As the parties seeking to invoke federal jurisdiction, plaintiffs bear the burden of proving their standing. Lujan, 504 U.S. at 561. Because the City filed its motion to dismiss without supporting evidence, its attack on the court's jurisdiction is considered facial rather than factual, and the court must presume that the allegations of Avalon's complaint are true. See, e.g., Garcia v. Boyar & Miller, P.C., 2007 WL 2428572, at *2 (N.D. Tex. Aug. 28, 2007) (Fitzwater, J.) (citing Paterson v. Weinberger, 644 F.2d 521, 523 (5th Cir. May 1981)).6 Further, "[t]he court must deny the motion if the allegations are sufficient to allege jurisdiction." Id. On a motion to dismiss for lack of standing, "general factual allegations of injury resulting from the defendant's conduct may suffice" because the court "presum[es] that general allegations embrace those specific facts that are necessary to support the claim." Lujan, 504 U.S. at 561 (quoting Lujan v. Nat'l Wildlife Fed'n, 497 U.S. 871, 889 (1990)).
Because Congress has abrogated prudential standing under the FHA, Avalon can establish standing based on the rights of its residents to be free from unlawful discrimination. See AHF Cmty. Dev., LLC v. City of Dallas, 633 F.Supp.2d 287, 293 (N.D. Tex. 2000) (Fitzwater, C.J.). "[A]s long as the plaintiff suffers actual injury as a result of the defendant's conduct, he is permitted to prove that the rights of another were infringed." Gladstone, Realtors, 441 U.S. at 103 n.9 (interpreting FHA); see Warth, 422 U.S. at 501 ("[P]ersons to whom Congress has granted a right of action . . . may have standing to seek relief on the basis of the legal rights and interests of others[.]").7 The City does not dispute this proposition. Instead, the City contends that the plaintiffs have not alleged an injury.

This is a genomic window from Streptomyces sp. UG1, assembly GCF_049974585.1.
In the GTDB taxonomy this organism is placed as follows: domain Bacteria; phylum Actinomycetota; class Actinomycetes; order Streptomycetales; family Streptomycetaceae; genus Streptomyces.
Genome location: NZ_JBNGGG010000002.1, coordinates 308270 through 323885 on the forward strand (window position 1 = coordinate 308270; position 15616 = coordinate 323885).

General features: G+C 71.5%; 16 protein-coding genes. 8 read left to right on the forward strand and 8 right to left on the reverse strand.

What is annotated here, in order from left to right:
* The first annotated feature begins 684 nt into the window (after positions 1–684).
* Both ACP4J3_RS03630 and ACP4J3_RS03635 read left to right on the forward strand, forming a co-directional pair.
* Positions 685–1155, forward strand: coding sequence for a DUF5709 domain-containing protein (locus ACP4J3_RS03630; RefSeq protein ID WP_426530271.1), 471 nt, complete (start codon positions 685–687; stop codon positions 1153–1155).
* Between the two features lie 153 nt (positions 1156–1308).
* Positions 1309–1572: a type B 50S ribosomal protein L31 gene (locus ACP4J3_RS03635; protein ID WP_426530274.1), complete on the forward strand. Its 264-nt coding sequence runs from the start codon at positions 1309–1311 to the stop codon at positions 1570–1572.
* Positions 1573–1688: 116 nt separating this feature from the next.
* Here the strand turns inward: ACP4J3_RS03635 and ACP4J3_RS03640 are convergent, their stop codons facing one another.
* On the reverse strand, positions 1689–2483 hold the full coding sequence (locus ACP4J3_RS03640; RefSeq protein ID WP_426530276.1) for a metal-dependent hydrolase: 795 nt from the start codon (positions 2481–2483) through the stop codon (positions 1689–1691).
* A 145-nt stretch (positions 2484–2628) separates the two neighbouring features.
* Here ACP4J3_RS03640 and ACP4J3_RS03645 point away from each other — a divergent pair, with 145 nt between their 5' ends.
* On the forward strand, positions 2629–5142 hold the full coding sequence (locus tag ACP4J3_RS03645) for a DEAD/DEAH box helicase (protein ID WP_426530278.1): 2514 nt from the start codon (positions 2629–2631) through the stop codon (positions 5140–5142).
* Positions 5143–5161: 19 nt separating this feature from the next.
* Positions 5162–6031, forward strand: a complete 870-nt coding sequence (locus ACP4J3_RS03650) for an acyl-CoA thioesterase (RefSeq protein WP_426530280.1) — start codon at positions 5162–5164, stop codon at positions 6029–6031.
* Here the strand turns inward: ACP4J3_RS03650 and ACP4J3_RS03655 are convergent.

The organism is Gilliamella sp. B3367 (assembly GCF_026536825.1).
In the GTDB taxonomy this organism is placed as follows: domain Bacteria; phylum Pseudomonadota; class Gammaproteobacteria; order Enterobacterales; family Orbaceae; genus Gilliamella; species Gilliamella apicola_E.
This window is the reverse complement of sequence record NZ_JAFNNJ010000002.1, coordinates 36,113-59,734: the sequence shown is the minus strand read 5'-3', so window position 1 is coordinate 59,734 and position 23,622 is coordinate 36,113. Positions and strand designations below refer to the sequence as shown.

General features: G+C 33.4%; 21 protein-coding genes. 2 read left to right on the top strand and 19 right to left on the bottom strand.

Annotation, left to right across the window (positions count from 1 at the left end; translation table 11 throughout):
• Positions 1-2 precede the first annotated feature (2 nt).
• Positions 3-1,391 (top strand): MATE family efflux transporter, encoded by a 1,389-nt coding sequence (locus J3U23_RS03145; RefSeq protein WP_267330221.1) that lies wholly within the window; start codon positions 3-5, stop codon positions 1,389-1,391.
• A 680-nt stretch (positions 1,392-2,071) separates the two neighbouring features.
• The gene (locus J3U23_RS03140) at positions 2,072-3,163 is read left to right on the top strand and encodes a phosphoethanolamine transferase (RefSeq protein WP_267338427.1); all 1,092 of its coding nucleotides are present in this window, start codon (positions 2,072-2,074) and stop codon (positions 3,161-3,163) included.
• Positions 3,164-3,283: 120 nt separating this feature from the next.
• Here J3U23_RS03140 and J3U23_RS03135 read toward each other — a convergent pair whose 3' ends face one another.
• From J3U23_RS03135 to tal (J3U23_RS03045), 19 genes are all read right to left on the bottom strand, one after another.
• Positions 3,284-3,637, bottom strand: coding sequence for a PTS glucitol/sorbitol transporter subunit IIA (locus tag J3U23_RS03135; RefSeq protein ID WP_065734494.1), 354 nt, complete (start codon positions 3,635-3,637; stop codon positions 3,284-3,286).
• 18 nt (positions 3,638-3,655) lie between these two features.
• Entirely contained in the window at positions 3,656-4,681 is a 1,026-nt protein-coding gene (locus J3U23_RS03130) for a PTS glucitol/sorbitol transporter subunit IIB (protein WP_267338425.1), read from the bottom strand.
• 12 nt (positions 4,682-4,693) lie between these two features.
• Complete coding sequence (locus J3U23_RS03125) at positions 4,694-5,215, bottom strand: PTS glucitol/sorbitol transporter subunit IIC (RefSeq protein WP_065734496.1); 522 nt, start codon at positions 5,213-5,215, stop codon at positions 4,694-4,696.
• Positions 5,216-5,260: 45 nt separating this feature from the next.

The City argues, first, that Avalon has not suffered actual injury as a result of the City's conduct. Avalon and the City dispute the appropriate standard for analyzing whether Avalon has sufficiently alleged injury in fact. The City maintains8 that Avalon is an advocacy group, and it must therefore show that the City's actions frustrated its mission and required it to divert its resources. See Ass'n of Cmty. Org. for Reform Now, 178 F.3d at 360. Avalon contends that because it is a housing provider, under El Sereno, LLC v. City of Garland, 2010 WL 1741334, at *2 (N.D. Tex. Apr. 29, 2010) (Fitzwater, C.J.), it is not required to make such showings, and instead must only allege "economic loss." Regardless whether Avalon is defined as an advocacy group or as a housing provider, alleging an economic loss is sufficient injury to convey standing in response to a facial challenge. See AHF Cmty. Dev., 633 F.Supp.2d at 295 ("It is well settled that economic loss represents injury in fact." (citing Energy Mgmt. Corp. v. City of Shreveport, 397 F.3d 297, 302 (5th Cir. 2005))).